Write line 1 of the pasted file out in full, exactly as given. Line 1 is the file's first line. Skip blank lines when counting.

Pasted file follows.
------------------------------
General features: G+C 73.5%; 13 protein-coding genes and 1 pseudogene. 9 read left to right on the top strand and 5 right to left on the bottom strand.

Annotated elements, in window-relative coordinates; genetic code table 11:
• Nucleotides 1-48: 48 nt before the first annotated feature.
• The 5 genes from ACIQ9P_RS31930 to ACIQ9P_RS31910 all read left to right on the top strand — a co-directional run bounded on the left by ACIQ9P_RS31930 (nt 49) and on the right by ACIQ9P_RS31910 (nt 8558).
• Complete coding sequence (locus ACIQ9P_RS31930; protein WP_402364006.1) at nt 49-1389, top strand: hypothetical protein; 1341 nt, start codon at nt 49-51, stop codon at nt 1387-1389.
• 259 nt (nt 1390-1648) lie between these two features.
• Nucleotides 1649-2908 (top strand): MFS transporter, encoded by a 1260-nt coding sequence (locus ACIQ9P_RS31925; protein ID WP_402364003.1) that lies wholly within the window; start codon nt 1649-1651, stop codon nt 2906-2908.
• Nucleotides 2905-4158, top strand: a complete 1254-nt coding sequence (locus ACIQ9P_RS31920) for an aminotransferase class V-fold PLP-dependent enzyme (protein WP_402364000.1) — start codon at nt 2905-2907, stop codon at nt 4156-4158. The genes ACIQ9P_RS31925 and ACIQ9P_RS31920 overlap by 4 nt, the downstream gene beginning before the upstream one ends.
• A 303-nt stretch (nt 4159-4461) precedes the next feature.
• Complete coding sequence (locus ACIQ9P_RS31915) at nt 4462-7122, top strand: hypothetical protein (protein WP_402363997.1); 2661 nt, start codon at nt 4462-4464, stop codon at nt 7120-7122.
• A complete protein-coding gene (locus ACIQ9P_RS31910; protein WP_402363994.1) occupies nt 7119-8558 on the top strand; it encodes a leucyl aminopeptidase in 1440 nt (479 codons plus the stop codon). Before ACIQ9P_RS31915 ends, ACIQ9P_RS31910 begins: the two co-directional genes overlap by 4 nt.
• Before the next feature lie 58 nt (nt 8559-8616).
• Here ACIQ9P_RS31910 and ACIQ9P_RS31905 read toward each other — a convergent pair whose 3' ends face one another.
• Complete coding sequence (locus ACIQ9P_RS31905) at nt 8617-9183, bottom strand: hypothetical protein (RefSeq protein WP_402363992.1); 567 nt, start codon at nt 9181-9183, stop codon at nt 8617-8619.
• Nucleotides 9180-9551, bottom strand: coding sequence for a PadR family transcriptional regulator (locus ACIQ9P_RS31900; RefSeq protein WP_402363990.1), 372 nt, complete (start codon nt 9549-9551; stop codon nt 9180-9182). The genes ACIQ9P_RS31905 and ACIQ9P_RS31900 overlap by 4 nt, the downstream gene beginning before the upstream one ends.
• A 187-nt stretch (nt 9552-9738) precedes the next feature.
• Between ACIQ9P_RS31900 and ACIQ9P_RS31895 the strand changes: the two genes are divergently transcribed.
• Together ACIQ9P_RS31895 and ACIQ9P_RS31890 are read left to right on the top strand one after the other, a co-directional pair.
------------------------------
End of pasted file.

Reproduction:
General features: G+C 73.5%; 13 protein-coding genes and 1 pseudogene. 9 read left to right on the top strand and 5 right to left on the bottom strand.